Del Monte didn’t set out to make a pink pineapple per se, but at the time, Sauter says, there was interest from consumers in antioxidant-rich fruits. (Acai bowls and pomegranate juice, anyone?) Pineapples happen to naturally convert a reddish-pink pigment called lycopene, which is high in antioxidants, into the yellow pigment beta-carotene. (Lycopene is what gives tomatoes and watermelon their color.) Preventing this process, then, could yield pink flesh and higher antioxidants. The company set its dedicated pineapple research team to the task of figuring out how to do it.

The team landed on a set of three modifications to the pineapple genome. They inserted DNA from a tangerine to get it to express more lycopene. They added “silencing” RNA molecules to mute the pineapple’s own lycopene-converting enzymes, which also helped reduce its acidity. (RNA silencing is the same technique used to make non-browning GMO Arctic apples.) Finally, Del Monte added a gene from tobacco that confers resistance to certain herbicides, though representatives for the company say this was simply so its scientists could confirm that the other genetic changes had taken effect—not because Del Monte plans to use those herbicides in production.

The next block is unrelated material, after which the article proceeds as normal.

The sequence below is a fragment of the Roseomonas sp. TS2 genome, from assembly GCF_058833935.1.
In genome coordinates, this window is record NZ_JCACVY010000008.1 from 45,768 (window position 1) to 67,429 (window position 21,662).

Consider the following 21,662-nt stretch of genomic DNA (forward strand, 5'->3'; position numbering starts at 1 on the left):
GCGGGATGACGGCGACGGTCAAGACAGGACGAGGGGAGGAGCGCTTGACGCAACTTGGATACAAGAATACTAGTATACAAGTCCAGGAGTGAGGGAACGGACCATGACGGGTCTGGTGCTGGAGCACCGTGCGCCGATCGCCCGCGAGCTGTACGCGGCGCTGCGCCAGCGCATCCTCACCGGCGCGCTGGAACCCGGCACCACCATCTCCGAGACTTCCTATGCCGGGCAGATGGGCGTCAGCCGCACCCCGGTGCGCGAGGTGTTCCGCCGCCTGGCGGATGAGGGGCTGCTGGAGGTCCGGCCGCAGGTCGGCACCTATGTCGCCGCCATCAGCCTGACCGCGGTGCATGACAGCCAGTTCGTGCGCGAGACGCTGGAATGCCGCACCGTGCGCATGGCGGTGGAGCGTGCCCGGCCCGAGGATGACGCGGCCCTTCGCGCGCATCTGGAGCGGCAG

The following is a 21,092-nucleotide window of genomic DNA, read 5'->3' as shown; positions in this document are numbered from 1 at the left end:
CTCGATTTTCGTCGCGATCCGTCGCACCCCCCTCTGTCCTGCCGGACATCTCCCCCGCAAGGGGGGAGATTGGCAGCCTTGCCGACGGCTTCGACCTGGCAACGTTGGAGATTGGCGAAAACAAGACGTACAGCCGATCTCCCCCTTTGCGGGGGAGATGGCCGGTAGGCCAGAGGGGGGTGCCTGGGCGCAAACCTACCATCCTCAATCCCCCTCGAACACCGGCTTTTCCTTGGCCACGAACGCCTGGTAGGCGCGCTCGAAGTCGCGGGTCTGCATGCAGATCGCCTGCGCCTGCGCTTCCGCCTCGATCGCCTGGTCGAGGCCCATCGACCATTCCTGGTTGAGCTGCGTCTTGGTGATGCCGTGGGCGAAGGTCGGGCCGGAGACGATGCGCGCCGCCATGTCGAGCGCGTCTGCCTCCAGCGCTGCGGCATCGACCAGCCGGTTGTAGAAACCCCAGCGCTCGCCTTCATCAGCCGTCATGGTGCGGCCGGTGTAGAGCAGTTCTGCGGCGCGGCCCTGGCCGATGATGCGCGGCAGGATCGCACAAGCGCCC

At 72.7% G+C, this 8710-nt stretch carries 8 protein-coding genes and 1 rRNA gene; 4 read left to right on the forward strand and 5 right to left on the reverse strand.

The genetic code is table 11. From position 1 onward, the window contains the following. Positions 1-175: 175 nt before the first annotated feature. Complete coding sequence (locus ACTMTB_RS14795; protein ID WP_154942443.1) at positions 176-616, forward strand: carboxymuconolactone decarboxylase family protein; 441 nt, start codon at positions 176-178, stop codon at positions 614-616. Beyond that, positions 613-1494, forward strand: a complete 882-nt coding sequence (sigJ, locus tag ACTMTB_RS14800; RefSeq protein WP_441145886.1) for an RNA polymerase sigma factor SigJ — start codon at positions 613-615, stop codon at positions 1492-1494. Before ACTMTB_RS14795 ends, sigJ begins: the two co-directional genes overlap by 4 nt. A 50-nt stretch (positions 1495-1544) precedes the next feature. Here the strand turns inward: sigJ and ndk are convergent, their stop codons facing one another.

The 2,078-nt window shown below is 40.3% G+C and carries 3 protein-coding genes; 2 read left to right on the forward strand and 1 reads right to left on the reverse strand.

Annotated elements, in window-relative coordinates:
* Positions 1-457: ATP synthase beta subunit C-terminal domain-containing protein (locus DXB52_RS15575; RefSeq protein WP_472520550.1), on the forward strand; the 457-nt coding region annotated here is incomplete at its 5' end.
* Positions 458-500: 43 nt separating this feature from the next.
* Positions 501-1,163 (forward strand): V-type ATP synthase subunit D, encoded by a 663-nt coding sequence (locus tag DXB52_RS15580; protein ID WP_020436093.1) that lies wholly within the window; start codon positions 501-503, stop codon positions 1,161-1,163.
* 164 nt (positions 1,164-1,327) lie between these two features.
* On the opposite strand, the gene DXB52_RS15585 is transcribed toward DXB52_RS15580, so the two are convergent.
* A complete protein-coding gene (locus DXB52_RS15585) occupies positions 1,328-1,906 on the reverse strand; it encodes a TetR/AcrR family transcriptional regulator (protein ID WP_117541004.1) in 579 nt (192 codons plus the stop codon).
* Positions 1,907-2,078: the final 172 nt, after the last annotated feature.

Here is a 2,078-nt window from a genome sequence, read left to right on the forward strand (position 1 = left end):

The official Pinkglow website doesn’t mention these genetic alterations. And even Sauter skimmed over the science when I asked. I found the details in a patent filing and documents from the US Food and Drug Administration. (The Pinkglow comes without a crown to reduce waste, though removing the pineapple’s top also helps protect its proprietary—and lucrative—status.) Chris Cummings, a senior research fellow at North Carolina State University’s Genetic Engineering and Society Center, says that lack of information is probably purposeful. “There is some distinct marketing that’s going on with this particular product,” he says.